Absolutely key to Mentalization Based Treatment, of which I am very fortunate to be undergoing in an intensive rehabilitation iinpatient service. I am almost 14 months in and for the first time am seeing significant positive change and hope for the future.
Recently I created a summary booklet about Mentalization Based Treatment under the supervision of the MBT Coordinator at my placement. The staff here have found it really helpful and they’re going to start giving it out to those receiving treatment to aid understanding. There isn’t much ‘easy-read’ or introductory information about MBT out there so I thought others may find it helpful, too.
The PDF is available to download here: MBT leaflet – PDF Download
A preview of the booklet is below:
I hope you found this helpful – feel free to print it off for yourself or share it.
My placement is based upon the Mentalization Based Treatment model; this is a NICE recommended, evidence-based treatment for personality disorders (although it is less well-known than DBT). I’ve had a day where I’ve needed some help distracting myself and keeping busy, so one of the MBT Practitioners here asked me to have a go at summarising Mentalization and the model we work with in to something that can be transformed in to a booklet for staff members (e.g. HCAs and nurses who haven’t had specific training in MBT) and new patients.
This is my first draft and I thought it might be useful to share it more widely for anyone curious about MBT as I know I struggled to find easily-accessible material when this placement was suggested to me.
TRIGGER WARNING: overdose
Today has been a day of fighting that bastard of a monster who takes control of my head and heart. I think of him like this:
That monster convinced me that even by sitting with other patients or staff I would spread the toxicity inside me to them and even worse that I was having such a bad impact that I couldn’t even just avoid people but would have to die.
I found some tablets on leave. I grabbed them. I meant to take them to punish myself.
But that little bit of Molly somehow battled past the monster long enough for me to grab a member of staff I know and trust. And I wrote a letter explaining, handed it over, and then had a chat with her and a nurse.
The staff were lovely- truly- but I still don’t know if I did the right thing or if it was really selfish of me to not remove myself for the good of everyone else. I still couldn’t sit with my usual group of friends here after the talks and PRN.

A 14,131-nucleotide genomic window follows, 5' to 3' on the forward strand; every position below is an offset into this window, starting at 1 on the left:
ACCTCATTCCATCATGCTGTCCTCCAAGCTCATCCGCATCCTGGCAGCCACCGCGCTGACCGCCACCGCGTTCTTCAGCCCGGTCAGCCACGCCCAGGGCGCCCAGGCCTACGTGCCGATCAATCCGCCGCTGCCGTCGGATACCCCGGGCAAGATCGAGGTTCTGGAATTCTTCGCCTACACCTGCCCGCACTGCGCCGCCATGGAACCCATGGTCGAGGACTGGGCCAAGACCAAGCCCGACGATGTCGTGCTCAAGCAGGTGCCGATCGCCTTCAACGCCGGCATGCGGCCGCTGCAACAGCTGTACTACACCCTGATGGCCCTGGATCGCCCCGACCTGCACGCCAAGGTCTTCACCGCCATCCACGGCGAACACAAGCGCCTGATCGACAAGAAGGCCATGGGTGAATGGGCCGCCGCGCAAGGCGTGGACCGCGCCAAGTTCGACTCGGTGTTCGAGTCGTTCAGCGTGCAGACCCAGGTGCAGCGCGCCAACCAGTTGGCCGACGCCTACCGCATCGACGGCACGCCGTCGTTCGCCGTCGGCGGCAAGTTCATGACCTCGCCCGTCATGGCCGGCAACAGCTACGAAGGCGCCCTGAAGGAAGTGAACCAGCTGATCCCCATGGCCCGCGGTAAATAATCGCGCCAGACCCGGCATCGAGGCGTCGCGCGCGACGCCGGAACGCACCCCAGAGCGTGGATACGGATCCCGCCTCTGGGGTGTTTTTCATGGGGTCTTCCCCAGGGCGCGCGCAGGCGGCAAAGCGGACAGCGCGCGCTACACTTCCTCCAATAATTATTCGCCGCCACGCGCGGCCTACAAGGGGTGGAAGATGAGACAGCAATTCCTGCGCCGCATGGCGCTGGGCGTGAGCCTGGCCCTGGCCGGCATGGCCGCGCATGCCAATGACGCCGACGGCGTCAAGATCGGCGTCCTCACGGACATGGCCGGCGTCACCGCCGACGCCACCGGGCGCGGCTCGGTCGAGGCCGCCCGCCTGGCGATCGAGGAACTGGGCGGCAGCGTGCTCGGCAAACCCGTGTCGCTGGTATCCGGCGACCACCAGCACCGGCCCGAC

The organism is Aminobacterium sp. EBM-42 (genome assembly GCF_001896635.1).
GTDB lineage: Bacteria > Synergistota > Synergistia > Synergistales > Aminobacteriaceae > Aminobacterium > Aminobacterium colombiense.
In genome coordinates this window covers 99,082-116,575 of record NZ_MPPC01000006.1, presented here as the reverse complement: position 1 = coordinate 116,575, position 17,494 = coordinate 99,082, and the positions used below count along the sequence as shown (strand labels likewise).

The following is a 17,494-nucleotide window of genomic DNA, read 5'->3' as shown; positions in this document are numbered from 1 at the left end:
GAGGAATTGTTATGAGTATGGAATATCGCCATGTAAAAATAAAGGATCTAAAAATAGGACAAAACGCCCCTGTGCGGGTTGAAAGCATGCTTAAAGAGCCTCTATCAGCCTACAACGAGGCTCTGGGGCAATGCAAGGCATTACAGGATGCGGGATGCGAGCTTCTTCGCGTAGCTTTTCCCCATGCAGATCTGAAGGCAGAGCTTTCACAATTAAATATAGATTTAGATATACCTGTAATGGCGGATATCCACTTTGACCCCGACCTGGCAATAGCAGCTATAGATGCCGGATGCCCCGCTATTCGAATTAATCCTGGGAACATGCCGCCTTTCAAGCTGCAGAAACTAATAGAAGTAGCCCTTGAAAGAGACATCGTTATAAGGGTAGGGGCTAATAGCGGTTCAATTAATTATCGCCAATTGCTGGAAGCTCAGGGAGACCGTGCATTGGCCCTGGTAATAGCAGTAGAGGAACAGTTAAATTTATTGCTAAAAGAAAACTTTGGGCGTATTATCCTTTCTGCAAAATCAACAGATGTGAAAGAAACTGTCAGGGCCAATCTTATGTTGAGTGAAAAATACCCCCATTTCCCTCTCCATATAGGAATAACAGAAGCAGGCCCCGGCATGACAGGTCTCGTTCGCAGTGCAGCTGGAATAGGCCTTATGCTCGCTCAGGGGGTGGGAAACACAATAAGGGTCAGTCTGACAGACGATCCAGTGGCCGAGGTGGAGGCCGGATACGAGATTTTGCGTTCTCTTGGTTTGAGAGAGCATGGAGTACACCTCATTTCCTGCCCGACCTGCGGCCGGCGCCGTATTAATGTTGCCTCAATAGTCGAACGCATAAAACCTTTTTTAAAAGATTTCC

A very sad, scared and confused Molly 😦
So, I’ve been at my new placement a week. It kind of feels like forever in both good and bad ways…I’ve met some really lovely fellow patients who I enjoy spending time with and some nice staff who seem to genuinely care but it has also felt a little claustrophobic at times with some big… Continue reading Week-i-versary
Emotions are tricky little buggers. They really are.
And for some of us they feel down right impossible to cope with, understand, recognise and even simply to have. I struggle in many ways with emotions…others’ but mainly my own. I also give myself a hard time about that fact and expect myself to ‘do better’ or ‘feel the right thing’. Knowing this, and knowing that I’m facing a particularly turbulent time*, last week the crisis team manager had me do an exercise where I stood in the middle of a room surrounded by different sized pieces of paper and alotted emotions to those pieces of paper according to how much I was feeling them at the time. We then went through several different scenarios and changed the emotions around accordingly. This was to show me that even if I was being hard on myself and expecting to feel the ‘right’ emotions (e.g. happy or relieved that the placement is definite rather than scared or anxious) or feeling that I would feel one emotion forever, in fact recent history shows that emotions fluctuate massively in their presence or size and that I can feel many things at once without invalidating anything else that’s going on.
I found the exercise incredibly helpful (although it felt quite painful at the time) and today decided to recreate it in a portable and reusable form. I already have benefited from this – working out what is actually going on inside me rather than just a broad ‘overwhelmed’- and thought it’s a concept worth sharing in case anyone else wants to give something similar a go in any of its forms.
So here is a concept borne of the crisis team manager’s work with me:
This is in my visual journal but could be on a standalone piece of card or inside a diary or something similar, with very basic boxes drawn on the page, and colour-coded emotions cut out in card and blue-tacked to the appropriate box at that moment in time.
Let me know if you’ve used something similar or gave this a go!
*in the latter stages of preparing for a long-term specialist hospital placement, hours away from home/family/care team, in a locked and mainly unknown environment, after my last placement collapsed for financial reasons with just 28 days notice and after not fulfilling their promises/purpose
Why does that sound like the last in a range of ‘My First…” books for toddlers? I actually wish that book existed, to be quite honest… But, you know what? It actually went OK! A lot of it was just talking over how this is going to work, that Relationally-oriented Integrated Therapy isn’t like a… Continue reading My First Psychotherapy Session